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Lady Lullaby Blog

Lullabies for babies, grown-ups and everyone in between!

Friday, April 1, 2011

Part Two of the Twinkle Story

So now we know that the words to "Twinkle" were a poem written in 1806 by Jane Taylor. Yes, the words are beautiful, but where did this most famous of melodies---this favorite of lullabies for babies everywhere and the headache of any parent who has taken their child for Suzuki violin lessons---where did it come from?

Many people think that Mozart composed the music to "Twinkle Twinkle" because, when he was 17 he wrote a series of variations on the melody that became very popular. And yes, those variations are played by those same violin students.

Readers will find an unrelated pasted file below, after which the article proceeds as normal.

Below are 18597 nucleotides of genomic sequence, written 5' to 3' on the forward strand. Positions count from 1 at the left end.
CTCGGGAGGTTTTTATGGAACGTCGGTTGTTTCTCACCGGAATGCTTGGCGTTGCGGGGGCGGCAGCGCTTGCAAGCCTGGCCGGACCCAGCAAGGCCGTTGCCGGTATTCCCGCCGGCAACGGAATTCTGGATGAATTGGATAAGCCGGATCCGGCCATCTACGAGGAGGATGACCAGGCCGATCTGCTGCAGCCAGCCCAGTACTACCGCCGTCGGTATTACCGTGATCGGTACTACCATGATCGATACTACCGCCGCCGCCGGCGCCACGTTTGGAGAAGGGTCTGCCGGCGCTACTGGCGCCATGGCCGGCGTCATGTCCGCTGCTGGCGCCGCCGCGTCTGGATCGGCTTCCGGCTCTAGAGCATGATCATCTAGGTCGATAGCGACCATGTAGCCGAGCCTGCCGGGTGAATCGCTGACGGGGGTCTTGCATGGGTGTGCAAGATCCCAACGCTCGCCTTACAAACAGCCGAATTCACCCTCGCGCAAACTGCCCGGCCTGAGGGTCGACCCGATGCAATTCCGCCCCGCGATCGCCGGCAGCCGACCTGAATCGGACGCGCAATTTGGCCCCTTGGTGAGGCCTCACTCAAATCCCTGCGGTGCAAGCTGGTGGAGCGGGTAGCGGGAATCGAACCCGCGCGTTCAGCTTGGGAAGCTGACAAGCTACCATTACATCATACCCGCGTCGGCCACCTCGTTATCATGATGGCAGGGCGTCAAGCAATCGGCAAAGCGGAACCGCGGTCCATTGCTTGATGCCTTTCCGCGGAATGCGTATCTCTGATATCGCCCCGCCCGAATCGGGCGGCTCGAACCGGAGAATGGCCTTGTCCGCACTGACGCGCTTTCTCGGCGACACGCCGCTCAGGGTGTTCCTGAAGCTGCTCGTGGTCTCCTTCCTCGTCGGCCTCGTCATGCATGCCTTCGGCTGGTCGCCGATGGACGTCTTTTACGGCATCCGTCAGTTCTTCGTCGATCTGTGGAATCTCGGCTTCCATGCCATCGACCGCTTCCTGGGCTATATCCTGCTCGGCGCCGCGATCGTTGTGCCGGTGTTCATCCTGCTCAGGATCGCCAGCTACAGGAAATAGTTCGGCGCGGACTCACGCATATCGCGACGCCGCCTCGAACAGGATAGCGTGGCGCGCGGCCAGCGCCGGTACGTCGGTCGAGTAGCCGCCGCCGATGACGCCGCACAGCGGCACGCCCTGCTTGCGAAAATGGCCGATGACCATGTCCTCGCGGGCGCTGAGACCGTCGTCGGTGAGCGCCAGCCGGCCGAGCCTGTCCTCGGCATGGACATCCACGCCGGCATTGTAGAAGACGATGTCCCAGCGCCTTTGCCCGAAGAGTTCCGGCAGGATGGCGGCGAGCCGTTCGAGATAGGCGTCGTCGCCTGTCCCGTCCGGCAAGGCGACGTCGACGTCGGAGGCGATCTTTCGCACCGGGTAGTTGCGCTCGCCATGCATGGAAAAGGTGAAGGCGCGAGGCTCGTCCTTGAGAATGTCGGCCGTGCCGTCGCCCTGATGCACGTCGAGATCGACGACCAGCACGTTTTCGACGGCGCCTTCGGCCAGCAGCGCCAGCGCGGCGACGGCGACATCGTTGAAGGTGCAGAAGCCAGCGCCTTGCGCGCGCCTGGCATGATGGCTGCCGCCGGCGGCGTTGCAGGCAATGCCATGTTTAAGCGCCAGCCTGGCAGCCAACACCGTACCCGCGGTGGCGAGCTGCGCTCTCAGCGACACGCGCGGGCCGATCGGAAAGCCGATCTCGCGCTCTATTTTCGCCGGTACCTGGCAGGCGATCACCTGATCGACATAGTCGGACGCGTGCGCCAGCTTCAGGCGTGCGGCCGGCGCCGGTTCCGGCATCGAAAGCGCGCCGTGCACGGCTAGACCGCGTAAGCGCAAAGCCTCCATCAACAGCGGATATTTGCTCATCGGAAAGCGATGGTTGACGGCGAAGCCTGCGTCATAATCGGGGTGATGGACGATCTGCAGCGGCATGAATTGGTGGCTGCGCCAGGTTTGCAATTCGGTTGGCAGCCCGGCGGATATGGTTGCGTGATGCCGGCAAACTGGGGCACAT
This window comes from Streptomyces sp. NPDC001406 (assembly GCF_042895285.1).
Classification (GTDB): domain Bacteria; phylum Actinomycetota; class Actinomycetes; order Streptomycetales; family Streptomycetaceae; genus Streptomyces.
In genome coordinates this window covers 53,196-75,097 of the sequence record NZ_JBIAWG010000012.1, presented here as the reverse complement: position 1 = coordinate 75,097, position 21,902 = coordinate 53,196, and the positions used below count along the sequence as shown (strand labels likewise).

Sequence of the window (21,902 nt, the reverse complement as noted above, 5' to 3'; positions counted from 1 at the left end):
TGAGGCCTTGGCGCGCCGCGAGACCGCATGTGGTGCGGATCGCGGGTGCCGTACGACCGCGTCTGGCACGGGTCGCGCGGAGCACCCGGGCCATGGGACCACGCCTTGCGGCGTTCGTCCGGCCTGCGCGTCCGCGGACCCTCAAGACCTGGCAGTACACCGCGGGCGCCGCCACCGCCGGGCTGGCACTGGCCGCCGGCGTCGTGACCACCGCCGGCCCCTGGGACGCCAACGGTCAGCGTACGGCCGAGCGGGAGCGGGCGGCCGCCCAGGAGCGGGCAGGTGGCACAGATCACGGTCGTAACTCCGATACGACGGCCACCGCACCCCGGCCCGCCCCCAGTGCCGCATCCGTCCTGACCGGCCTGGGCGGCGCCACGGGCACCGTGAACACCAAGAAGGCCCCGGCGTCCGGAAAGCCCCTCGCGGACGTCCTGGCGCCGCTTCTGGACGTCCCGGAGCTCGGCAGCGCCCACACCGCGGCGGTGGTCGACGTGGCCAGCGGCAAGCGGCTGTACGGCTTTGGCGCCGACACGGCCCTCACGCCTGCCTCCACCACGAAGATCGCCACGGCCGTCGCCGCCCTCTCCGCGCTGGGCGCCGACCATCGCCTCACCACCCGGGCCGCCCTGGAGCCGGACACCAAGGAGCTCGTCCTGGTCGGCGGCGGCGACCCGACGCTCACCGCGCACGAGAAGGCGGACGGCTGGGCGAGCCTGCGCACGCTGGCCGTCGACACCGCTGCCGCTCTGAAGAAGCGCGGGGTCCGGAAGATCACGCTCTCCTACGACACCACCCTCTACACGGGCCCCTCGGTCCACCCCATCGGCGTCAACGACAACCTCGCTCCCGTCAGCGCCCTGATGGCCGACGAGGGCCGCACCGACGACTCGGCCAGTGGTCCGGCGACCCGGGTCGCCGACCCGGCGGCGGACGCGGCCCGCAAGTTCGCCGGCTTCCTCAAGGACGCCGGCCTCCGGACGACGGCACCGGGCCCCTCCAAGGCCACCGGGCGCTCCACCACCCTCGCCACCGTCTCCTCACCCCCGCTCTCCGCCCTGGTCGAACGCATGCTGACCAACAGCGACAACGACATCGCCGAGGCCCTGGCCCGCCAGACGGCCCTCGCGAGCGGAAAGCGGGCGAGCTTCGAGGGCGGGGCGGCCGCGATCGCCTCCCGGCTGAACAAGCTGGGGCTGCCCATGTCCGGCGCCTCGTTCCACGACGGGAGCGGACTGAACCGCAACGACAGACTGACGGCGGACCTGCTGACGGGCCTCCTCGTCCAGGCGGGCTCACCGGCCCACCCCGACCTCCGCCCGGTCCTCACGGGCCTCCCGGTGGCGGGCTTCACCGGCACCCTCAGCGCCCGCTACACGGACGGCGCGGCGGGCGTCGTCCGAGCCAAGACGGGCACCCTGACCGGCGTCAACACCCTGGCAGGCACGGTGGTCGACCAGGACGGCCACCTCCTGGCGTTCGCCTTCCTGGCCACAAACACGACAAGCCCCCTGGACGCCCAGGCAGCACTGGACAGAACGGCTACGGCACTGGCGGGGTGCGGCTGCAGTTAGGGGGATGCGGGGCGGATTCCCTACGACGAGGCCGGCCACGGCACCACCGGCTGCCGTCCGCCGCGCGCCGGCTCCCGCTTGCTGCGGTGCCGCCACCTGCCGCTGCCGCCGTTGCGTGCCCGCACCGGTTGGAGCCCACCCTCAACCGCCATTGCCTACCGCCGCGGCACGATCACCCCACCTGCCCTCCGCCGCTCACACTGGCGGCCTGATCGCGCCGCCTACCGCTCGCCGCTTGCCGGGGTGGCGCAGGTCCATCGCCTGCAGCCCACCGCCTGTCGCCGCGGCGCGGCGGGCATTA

But the melody is actually a popular French folksong from the 18th century called, "Ah! Vous dirai-je, Maman," which has nothing at all to do with stars twinkling. It's about a child asking Mother for candy even though Father said no---a topic that kids of any generation could relate to:

Ah! Let me tell you, Mother,
What's the cause of my torment?
Papa wants me to reason like a grown-up.
Me, I say that candy has
Greater value than reason.

Of course thinking that candy (OK, maybe hazelnut truffles) has greater value than reason---that's something that not only kids can relate to! Quick, let’s turn on some Mozart to organize and calm those brainwaves . . .

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